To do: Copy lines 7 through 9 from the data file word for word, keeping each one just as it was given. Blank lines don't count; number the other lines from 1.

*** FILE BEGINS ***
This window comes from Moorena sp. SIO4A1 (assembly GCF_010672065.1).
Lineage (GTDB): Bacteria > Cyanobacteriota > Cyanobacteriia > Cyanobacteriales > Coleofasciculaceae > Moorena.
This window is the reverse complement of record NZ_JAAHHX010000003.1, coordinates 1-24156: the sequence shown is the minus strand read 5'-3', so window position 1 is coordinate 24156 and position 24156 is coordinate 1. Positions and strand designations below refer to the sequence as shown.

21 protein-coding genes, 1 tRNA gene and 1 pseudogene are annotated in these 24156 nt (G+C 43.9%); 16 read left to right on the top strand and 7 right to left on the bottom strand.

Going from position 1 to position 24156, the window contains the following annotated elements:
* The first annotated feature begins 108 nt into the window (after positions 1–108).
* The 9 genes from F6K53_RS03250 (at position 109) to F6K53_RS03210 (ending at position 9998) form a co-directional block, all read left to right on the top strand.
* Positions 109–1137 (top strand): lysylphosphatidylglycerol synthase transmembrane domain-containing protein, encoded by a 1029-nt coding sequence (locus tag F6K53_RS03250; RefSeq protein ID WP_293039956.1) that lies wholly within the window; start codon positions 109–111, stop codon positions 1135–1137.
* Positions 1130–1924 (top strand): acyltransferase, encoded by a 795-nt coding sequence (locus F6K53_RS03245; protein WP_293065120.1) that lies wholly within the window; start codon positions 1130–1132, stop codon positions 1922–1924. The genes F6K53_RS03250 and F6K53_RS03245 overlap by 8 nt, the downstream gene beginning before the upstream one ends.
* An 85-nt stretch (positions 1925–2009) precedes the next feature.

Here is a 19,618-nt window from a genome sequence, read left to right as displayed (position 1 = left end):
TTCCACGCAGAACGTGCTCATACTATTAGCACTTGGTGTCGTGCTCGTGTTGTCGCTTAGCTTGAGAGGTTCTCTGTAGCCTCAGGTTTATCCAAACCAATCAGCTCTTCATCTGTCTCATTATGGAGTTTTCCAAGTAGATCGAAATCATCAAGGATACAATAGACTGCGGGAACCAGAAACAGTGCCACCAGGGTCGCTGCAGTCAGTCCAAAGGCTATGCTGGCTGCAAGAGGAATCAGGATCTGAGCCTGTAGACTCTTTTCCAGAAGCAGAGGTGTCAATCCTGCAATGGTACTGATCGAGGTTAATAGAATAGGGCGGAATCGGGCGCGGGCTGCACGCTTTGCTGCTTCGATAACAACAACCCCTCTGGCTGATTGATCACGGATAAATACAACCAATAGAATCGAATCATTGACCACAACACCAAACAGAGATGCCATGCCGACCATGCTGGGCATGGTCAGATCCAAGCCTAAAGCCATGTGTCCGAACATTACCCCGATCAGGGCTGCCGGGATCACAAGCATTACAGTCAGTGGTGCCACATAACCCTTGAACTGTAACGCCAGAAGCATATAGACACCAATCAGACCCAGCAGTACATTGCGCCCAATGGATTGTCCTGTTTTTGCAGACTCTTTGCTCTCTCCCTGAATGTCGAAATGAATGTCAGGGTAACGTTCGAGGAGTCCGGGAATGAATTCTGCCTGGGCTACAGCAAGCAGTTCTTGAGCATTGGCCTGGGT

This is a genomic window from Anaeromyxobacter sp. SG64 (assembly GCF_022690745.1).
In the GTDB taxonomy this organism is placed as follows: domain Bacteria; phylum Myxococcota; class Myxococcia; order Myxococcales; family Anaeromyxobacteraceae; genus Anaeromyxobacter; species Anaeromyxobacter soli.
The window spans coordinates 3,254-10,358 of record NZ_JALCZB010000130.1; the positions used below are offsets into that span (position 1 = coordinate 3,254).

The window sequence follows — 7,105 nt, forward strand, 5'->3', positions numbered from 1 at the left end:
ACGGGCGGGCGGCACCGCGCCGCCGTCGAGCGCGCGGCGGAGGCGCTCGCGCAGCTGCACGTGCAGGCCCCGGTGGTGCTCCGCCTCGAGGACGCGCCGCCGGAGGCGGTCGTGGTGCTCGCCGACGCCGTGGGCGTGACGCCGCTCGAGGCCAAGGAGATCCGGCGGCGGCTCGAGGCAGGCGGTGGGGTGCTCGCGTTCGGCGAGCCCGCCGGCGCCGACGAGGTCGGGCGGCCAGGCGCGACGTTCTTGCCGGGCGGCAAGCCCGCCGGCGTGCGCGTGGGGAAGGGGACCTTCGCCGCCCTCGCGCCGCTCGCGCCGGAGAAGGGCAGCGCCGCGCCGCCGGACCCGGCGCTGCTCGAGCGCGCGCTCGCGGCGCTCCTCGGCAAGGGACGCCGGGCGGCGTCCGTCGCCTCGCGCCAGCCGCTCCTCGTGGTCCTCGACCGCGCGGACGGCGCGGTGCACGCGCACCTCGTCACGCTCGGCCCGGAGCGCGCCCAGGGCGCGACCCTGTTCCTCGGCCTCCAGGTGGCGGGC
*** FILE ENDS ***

* The 9 genes from F6K53_RS03250 (at position 109) to F6K53_RS03210 (ending at position 9998) form a co-directional block, all read left to right on the top strand.
* Positions 109–1137 (top strand): lysylphosphatidylglycerol synthase transmembrane domain-containing protein, encoded by a 1029-nt coding sequence (locus tag F6K53_RS03250; RefSeq protein ID WP_293039956.1) that lies wholly within the window; start codon positions 109–111, stop codon positions 1135–1137.
* Positions 1130–1924 (top strand): acyltransferase, encoded by a 795-nt coding sequence (locus F6K53_RS03245; protein WP_293065120.1) that lies wholly within the window; start codon positions 1130–1132, stop codon positions 1922–1924. The genes F6K53_RS03250 and F6K53_RS03245 overlap by 8 nt, the downstream gene beginning before the upstream one ends.